With some strategic planning, litigation funding can act as a way to leverage an ESG agenda among law firms and their corporate clients
Litigation, by definition, acts as a deterrent, often leading to environmental, social and governance (ESG) improvement; yet, at the same time, litigation is expensive.
Litigation funding — the payment by a third party of a claimant’s legal fees and other costs associated with the litigation, in return for a portion of any successful award of damages — is one way to democratize funding sources and is one of the most common ways to increase access is to justice.
A driving force in access to justice
Litigation funding improves access to justice in three ways, according to Lucy Glyn, Director at Exton Advisors, an independent advisory business in disputes finance. First, it removes the cost barrier for a claimant wishing to pursue a claim using experienced legal teams, and instead allows claimants to focus on the merits of their case rather than being burdened by financial concerns. Litigation funding also provides the financial stability and support needed to pursue legal action without compromising on the quality of representation or legal strategy.
Next, litigation funding provides an alternative source of finance for claimants who would like to free up the capital they do have to be used for other business projects. And finally, it allows a group of claimants to come together to challenge corporate misconduct or negligence on issues that have broader public interest such as consumer rights, environmental harm, or human rights. Individually the level of harm may not be sufficient to pursue a claim, but because claimants may be in large and disparate groups, some specialist litigation funders can bring together relevant stakeholders to inform them of their rights and help to coordinate the process to achieve redress.
Litigation is increasingly being used by private consumer and shareholder plaintiffs to make claims across a number of areas of ESG to include allegations of greenwashing, perceived supply chain abuses, and alleged misstatements or omissions regarding sustainability statements. And now, litigation funding is being used to support a range of ESG-related claims, including environmental pollution, climate change, product liability, human rights abuses, and corporate misconduct.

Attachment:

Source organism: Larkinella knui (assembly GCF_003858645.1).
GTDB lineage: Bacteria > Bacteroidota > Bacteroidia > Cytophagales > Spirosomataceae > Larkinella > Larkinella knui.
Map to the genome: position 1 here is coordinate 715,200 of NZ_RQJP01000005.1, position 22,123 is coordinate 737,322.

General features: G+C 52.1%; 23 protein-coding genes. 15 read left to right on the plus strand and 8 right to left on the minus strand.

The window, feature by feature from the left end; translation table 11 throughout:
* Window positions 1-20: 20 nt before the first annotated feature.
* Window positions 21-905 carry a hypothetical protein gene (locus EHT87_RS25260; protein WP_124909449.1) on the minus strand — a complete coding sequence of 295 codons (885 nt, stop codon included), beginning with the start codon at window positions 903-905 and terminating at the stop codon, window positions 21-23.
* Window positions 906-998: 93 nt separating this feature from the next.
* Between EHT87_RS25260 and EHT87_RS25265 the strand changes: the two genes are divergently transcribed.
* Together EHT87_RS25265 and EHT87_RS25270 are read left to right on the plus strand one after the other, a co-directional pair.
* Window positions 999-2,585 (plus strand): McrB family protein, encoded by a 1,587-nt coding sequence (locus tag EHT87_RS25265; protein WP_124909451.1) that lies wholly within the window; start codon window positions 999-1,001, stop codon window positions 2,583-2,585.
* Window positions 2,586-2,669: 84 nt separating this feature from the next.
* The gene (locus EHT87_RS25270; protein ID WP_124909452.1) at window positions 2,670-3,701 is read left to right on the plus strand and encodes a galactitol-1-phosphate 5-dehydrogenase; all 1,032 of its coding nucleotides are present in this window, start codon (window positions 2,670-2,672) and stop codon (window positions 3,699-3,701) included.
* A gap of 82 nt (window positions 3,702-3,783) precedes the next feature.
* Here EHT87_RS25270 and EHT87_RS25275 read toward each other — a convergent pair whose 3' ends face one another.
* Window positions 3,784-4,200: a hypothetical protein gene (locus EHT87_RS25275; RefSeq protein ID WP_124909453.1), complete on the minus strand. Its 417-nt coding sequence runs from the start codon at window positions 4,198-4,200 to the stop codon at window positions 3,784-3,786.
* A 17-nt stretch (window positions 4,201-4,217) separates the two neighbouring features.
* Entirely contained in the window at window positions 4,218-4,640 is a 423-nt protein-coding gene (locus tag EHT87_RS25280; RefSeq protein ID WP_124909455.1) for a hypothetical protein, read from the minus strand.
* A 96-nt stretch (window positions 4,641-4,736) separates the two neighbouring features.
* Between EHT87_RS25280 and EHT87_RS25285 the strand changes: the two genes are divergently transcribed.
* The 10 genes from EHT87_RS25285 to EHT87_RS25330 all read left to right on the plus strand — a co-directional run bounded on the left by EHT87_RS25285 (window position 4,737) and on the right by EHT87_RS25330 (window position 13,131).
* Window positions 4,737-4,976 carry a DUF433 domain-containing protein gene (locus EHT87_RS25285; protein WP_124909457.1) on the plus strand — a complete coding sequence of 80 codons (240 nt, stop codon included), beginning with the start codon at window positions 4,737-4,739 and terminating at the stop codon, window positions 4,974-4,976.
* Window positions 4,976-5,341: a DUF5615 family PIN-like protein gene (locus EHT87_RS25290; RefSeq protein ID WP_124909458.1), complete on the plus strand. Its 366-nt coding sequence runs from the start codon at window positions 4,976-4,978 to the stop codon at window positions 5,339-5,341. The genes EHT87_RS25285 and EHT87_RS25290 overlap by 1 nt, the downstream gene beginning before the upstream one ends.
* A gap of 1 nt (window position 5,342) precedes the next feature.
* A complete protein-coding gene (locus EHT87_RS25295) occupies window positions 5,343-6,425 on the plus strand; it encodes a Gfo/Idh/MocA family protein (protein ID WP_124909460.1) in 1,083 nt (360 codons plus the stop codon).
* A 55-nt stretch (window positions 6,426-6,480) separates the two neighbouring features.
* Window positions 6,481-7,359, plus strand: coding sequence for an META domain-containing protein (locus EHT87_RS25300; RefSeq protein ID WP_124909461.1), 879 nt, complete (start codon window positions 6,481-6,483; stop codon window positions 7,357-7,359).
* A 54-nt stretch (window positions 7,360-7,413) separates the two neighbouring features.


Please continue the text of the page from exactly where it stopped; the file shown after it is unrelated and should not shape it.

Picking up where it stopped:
And the trend is likely to continue. Key players in the litigation funding space are already pursuing ESG investments or planning to do so. “Essentially, litigation funding is a way for impecunious claimants to pursue a claim against a company that it may ordinarily not be able to afford, enabling them to ultimately to hold companies to account for ESG failures,” Glyn explains.
Using litigation funding to drive change in ESG
Investors are a key driver in the use of litigation funding, says Glyn. “They [investors] are increasingly recognizing the potential of litigation funding as a powerful tool to deploy their capital strategically and serve as a catalyst for changes to promote responsible business practices,” she adds. More specifically, investors supporting legal action can encourage companies to improve their performance, comply with regulations, and adopt sustainable practices.
Litigation can also serve as a strategic tool to help establish legal precedents and landmark court decisions, setting the stage for future legal actions and regulatory changes. Investors funding cases that challenge existing laws or seek to strengthen legal protections related to the environment, human rights, or governance, can therefore drive systemic change and create a more favorable legal environment for ESG practices.
Indeed, investors are in a powerful position to leverage their influence to push for positive change within companies and whole industries by aligning their investments with specific ESG objectives. Investors can put pressure on corporate boards and management teams to prioritize ESG, enhance disclosure and transparency, and consider the long-term implications of their decisions.
When investors are considering ESG claims, they often look at investment criteria similar to any other commercial claim. For example, they will analyze: i) the significance and materiality of the ESG issue at hand and the impact of the alleged wrongdoing on stakeholders; ii) the regulatory environment and legal framework relevant to the ESG claim so that they understand the legal and regulatory risk that will be essential to assessing the potential return on investment; and iii) the collectability of the damages with regard to the financial strength of the defendant party.
On the horizon
Use of litigation funding in ESG-related claims is likely to expand. Areas in which this is likely to occur include public interest litigation that targets governments or public agencies for failing to implement or enforce environmental regulations, social welfare policies, or human rights obligations.
Litigation funding also could be used for legal actions challenging inadequate climate policies, insufficient environmental regulations, or the promotion of fossil fuel activities. Indeed, it has huge potential to be used strategically by investors of all sizes to drive the global ESG agenda.